The ribosome – the cellular machinery responsible for protein synthesis – reads the codons (triplets of bases coding for amino acid residues) of messenger RNAs to assemble polypeptide chains. A particular triplet, the stop codon, signals to the ribosome the end of the coding region and triggers translation termination. A mutagenic event (e.g. a genetic mutation) can randomly introduce an abnormal stop codon (nonsense mutation) into the coding region of a messenger RNA. This would cause premature translation termination and thus the production of a truncated protein. Such aberrant proteins often display severe toxic effects on cells and are responsible for several diseases like thalassemia and cystic fibrosis.

Eukaryotic cells have evolved a defense mechanism against such mutations called nonsense-mediated mRNA decay (NMD) [1]. A fundamental role in NMD is carried out by the exon junction complex (EJC), a multi-protein complex deposited by the splicing machinery onto the mRNA just upstream from each exon-exon junction. The ribosome stalled at a premature termination codon recruits other factors – notably the NMD protein UPF1 – and forms the so-called SURF complex (named after the component proteins SMG1, UPF1 and eRF1-3). Unless the premature termination codon is found in the last exon, an EJC complex is found downstream of the SURF complex. The NMD factor UPF2, associated with the EJC through its interaction with UPF3, recognises and binds UPF1 on the SURF complex thus bridging the two macromolecular complexes. This key recognition triggers a series of downstream events that finally lead to the degradation of the mRNA, protecting the cell from the production of a potentially dangerous truncated protein.

Fig. 119: a), b) UPF2 (blue) is represented as ribbons and UPF1 (grey) as ribbons and a transparent surface. UPF1 zinc atoms are shown in green. The UPF2 missing linker is represented as a dotted line. c) The principal residues of the UPF2 N-terminal helix (cyan) and the UPF1 CH domain (yellow) that form the hydrophobic interface between the two molecules are represented as sticks. d) The main interacting residues of UPF2 C-terminal b-hairpin (cyan) and UPF1 CH domain (yellow) are represented as sticks.

Here we report structural studies on the unusual interaction between the C-terminal region of UPF2 and UPF1. UPF1 is an RNA helicase with an additional N-terminal Cys/His-rich domain (CH domain). The crystal structure of the UPF1-UPF2 complex (obtained at beamline ID14-4) shows that UPF2 adopts an unusual bipartite mode of interaction with UPF1, binding via separated alpha-helical and beta-hairpin elements connected by a long linker on opposite sides of the CH-domain of UPF1 (Figure 119). Complementary NMR and ITC measurements show that the interacting region of UPF2 is intrinsically disordered in the unbound state and folds upon binding to UPF1, with the beta-hairpin element having the highest affinity. An additional crystal structure (obtained at beamline ID29) shows that UPF1 CH domain is docked onto the helicase in a fixed configuration even in the absence of UPF2. Small-angle X-ray scattering (SAXS) measurements performed on the BioSAXS beamline ID14-3 confirmed that the relative orientation of the two domains is maintained in solution independently of bound UPF2 (Figure 120).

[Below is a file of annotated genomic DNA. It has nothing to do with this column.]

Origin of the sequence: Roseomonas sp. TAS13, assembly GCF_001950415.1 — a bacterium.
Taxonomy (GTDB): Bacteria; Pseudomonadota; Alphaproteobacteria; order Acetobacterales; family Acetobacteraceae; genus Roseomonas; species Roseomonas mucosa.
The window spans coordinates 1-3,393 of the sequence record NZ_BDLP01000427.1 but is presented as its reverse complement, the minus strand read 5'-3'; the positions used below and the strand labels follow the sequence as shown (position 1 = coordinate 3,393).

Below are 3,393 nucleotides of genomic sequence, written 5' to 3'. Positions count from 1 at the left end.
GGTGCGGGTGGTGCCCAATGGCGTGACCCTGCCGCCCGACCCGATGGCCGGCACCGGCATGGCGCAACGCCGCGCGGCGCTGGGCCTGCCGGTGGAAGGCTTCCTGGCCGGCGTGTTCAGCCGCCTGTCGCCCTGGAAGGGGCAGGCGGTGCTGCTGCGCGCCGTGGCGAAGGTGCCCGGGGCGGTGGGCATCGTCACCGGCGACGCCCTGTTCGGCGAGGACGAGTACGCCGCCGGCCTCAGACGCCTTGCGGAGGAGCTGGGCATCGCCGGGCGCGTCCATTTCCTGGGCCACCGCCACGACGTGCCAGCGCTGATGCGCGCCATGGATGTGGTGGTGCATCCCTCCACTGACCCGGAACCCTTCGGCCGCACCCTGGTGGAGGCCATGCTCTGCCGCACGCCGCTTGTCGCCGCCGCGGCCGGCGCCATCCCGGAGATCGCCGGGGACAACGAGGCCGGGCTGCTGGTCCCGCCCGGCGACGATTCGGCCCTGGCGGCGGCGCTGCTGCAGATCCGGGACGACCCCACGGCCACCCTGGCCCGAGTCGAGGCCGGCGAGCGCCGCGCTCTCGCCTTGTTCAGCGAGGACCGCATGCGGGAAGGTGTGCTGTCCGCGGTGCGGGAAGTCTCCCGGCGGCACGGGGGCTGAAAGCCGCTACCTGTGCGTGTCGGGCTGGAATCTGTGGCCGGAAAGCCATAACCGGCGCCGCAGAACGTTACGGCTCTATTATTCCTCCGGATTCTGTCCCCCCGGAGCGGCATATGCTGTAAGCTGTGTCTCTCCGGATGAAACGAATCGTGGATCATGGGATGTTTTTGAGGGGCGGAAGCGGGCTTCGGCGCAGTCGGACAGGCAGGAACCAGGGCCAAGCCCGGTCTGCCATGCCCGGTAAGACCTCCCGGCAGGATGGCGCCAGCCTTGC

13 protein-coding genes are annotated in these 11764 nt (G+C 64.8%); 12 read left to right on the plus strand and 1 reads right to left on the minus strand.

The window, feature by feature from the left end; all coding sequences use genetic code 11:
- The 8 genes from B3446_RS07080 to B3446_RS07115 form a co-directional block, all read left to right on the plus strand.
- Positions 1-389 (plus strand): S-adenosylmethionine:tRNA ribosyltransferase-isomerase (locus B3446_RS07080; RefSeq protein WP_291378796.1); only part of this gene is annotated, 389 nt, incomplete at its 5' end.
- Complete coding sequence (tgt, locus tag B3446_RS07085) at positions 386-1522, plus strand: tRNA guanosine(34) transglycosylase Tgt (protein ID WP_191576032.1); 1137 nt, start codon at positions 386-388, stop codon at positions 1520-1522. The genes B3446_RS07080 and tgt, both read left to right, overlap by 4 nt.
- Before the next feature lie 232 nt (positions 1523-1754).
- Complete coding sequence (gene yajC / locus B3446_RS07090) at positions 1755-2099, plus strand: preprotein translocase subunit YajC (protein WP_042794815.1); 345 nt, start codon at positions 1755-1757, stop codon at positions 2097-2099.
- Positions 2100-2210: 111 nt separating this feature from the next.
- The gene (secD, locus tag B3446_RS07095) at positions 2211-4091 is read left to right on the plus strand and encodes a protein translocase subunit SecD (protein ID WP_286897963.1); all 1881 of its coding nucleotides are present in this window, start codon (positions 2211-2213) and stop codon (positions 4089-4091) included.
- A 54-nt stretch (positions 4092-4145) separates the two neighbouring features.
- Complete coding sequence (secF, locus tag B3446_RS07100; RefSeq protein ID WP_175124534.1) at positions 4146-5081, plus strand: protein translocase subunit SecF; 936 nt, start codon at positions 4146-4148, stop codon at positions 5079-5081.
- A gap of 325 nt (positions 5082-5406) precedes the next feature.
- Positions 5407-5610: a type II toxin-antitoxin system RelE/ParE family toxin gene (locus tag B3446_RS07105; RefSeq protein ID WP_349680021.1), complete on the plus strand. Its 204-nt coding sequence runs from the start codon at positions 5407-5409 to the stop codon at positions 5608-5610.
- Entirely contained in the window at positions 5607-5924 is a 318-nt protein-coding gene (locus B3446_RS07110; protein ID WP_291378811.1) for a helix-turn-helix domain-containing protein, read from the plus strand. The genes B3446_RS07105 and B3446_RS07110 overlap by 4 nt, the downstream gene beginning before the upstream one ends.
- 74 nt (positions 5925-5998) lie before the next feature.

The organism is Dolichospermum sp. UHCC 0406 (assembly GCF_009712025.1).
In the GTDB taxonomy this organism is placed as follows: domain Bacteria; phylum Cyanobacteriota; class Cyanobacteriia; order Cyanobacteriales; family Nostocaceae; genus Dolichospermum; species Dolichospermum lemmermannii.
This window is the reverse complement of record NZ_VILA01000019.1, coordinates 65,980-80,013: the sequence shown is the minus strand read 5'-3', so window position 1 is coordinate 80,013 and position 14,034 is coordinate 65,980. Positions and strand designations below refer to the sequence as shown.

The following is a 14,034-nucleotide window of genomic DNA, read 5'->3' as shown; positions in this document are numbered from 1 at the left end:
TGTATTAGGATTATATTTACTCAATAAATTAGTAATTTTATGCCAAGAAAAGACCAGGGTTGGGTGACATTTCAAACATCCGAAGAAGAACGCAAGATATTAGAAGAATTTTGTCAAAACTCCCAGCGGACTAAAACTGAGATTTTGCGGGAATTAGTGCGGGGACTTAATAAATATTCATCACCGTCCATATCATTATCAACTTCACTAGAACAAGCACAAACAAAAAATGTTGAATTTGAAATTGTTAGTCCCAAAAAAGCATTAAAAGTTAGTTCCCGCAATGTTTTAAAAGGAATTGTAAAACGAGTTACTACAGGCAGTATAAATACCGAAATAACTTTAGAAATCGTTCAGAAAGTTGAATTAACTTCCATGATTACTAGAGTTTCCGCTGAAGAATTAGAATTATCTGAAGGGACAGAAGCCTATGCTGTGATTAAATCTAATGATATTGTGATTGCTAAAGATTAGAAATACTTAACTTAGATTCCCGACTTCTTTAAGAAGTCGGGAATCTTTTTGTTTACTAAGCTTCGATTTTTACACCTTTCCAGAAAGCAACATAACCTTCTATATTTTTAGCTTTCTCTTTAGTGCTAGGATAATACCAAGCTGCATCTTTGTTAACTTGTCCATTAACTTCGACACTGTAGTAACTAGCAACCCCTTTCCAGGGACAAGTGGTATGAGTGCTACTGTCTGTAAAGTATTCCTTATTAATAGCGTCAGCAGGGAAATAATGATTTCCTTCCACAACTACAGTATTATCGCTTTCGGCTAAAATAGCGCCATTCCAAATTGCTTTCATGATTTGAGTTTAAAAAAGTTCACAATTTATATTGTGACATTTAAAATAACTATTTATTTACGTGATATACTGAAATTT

Fig. 120: a) Side, b) bottom and c) front views of the crystal structure of UPF1 in complex with the C-terminal domain of UPF2, superposed on the corresponding ab initio model calculated from the SAXS scattering curve.

In summary, we show that the UPF1-binding region of UPF2 shares the typical features of intrinsically disordered regions, which are known to mediate very specific and often transient interactions. We propose that UPF2 uses its disordered C-terminal region as a long, flexible “fishing line” to allow rapid recognition and binding of UPF1, the co-folding upon binding ensuring high specificity. This mechanism is appropriate as, by virtue of its flexibility, the UPF2 fishing line can explore large volumes and overcome topological constraints to ensure that the key connection is made between the EJC and UPF1 on the stalled ribosome, thus leading to efficient degradation of premature termination codon-containing aberrant mRNAs.



[1] G. Neu-Yilik and A.E. Kulozik, Adv Genet 62, 185-243 (2008).


Principal publication and authors

M. Clerici (a,b), A. Mourão (c,d,e), I. Gutsche (b), N.H. Gehring (f,g), M.W. Hentze (d,f), A.E. Kulozik (f,g), J. Kadlec (a,b), M. Sattler (c,e) and S. Cusack (a,b), Embo J 28, 2293 – 2306 (2008).
(a) European Molecular Biology Laboratory, Grenoble Outstation (France)
(b) Unit of Virus Host-Cell Interactions, UJF-EMBL-CNRS (France)
(c) Munich Center for Integrated Protein Science, Technische Universität (Germany)
(d) European Molecular Biology Laboratory, Heidelberg (Germany)
(e) Institute of Structural Biology, Helmholtz Zentrum München (Germany)
(f) Molecular Medicine Partnership Unit, EMBL and University of Heidelberg (Germany)
(g) Department of Pediatric Oncology, Children’s Hospital, University of Heidelberg (Germany)